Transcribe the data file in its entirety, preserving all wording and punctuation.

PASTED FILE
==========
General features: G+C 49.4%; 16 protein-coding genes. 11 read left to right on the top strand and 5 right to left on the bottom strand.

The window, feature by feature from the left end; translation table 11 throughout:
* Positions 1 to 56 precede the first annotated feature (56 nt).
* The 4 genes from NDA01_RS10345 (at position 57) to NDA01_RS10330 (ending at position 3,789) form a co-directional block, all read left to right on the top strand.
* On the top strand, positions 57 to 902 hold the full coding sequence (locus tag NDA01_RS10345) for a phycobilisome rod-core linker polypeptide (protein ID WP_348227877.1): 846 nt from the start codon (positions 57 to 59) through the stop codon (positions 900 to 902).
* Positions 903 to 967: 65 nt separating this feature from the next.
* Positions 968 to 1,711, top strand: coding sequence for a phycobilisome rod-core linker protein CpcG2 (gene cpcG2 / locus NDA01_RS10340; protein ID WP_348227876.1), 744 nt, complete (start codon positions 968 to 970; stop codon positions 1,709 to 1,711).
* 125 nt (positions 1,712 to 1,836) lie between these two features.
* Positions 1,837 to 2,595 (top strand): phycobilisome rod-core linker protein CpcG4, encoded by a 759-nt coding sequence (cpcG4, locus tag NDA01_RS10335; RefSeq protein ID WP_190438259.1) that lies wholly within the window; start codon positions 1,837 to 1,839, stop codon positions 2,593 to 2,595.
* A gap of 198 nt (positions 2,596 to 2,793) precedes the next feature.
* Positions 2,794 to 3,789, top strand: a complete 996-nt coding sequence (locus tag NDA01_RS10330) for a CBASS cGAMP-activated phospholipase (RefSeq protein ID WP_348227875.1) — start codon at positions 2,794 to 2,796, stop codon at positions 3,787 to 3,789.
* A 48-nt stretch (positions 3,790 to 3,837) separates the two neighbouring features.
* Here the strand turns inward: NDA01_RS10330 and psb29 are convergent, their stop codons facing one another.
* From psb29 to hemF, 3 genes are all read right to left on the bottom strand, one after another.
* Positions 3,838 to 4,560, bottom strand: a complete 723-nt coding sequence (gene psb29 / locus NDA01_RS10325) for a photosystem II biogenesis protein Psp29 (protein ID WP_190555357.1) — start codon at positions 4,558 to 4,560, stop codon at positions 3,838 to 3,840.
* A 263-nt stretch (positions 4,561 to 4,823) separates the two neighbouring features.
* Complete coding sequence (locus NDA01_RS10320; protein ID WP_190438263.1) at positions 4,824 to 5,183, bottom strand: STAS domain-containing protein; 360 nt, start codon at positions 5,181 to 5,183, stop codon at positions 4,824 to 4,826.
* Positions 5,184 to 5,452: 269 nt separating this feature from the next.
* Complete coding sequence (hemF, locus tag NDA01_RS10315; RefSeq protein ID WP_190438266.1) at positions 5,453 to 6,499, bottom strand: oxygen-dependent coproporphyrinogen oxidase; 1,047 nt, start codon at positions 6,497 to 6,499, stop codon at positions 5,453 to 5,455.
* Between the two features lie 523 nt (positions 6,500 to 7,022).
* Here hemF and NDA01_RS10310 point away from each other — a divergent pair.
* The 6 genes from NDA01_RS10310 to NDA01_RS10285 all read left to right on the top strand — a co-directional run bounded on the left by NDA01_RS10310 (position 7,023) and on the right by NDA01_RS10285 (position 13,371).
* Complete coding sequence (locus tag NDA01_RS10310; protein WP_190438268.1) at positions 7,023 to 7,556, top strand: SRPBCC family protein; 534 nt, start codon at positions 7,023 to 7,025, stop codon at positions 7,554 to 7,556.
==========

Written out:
General features: G+C 49.4%; 16 protein-coding genes. 11 read left to right on the top strand and 5 right to left on the bottom strand.

The window, feature by feature from the left end; translation table 11 throughout:
* Positions 1 to 56 precede the first annotated feature (56 nt).
* The 4 genes from NDA01_RS10345 (at position 57) to NDA01_RS10330 (ending at position 3,789) form a co-directional block, all read left to right on the top strand.
* On the top strand, positions 57 to 902 hold the full coding sequence (locus tag NDA01_RS10345) for a phycobilisome rod-core linker polypeptide (protein ID WP_348227877.1): 846 nt from the start codon (positions 57 to 59) through the stop codon (positions 900 to 902).
* Positions 903 to 967: 65 nt separating this feature from the next.
* Positions 968 to 1,711, top strand: coding sequence for a phycobilisome rod-core linker protein CpcG2 (gene cpcG2 / locus NDA01_RS10340; protein ID WP_348227876.1), 744 nt, complete (start codon positions 968 to 970; stop codon positions 1,709 to 1,711).
* 125 nt (positions 1,712 to 1,836) lie between these two features.
* Positions 1,837 to 2,595 (top strand): phycobilisome rod-core linker protein CpcG4, encoded by a 759-nt coding sequence (cpcG4, locus tag NDA01_RS10335; RefSeq protein ID WP_190438259.1) that lies wholly within the window; start codon positions 1,837 to 1,839, stop codon positions 2,593 to 2,595.
* A gap of 198 nt (positions 2,596 to 2,793) precedes the next feature.
* Positions 2,794 to 3,789, top strand: a complete 996-nt coding sequence (locus tag NDA01_RS10330) for a CBASS cGAMP-activated phospholipase (RefSeq protein ID WP_348227875.1) — start codon at positions 2,794 to 2,796, stop codon at positions 3,787 to 3,789.
* A 48-nt stretch (positions 3,790 to 3,837) separates the two neighbouring features.
* Here the strand turns inward: NDA01_RS10330 and psb29 are convergent, their stop codons facing one another.
* From psb29 to hemF, 3 genes are all read right to left on the bottom strand, one after another.
* Positions 3,838 to 4,560, bottom strand: a complete 723-nt coding sequence (gene psb29 / locus NDA01_RS10325) for a photosystem II biogenesis protein Psp29 (protein ID WP_190555357.1) — start codon at positions 4,558 to 4,560, stop codon at positions 3,838 to 3,840.
* A 263-nt stretch (positions 4,561 to 4,823) separates the two neighbouring features.
* Complete coding sequence (locus NDA01_RS10320; protein ID WP_190438263.1) at positions 4,824 to 5,183, bottom strand: STAS domain-containing protein; 360 nt, start codon at positions 5,181 to 5,183, stop codon at positions 4,824 to 4,826.
* Positions 5,184 to 5,452: 269 nt separating this feature from the next.
* Complete coding sequence (hemF, locus tag NDA01_RS10315; RefSeq protein ID WP_190438266.1) at positions 5,453 to 6,499, bottom strand: oxygen-dependent coproporphyrinogen oxidase; 1,047 nt, start codon at positions 6,497 to 6,499, stop codon at positions 5,453 to 5,455.
* Between the two features lie 523 nt (positions 6,500 to 7,022).
* Here hemF and NDA01_RS10310 point away from each other — a divergent pair.
* The 6 genes from NDA01_RS10310 to NDA01_RS10285 all read left to right on the top strand — a co-directional run bounded on the left by NDA01_RS10310 (position 7,023) and on the right by NDA01_RS10285 (position 13,371).
* Complete coding sequence (locus tag NDA01_RS10310; protein WP_190438268.1) at positions 7,023 to 7,556, top strand: SRPBCC family protein; 534 nt, start codon at positions 7,023 to 7,025, stop codon at positions 7,554 to 7,556.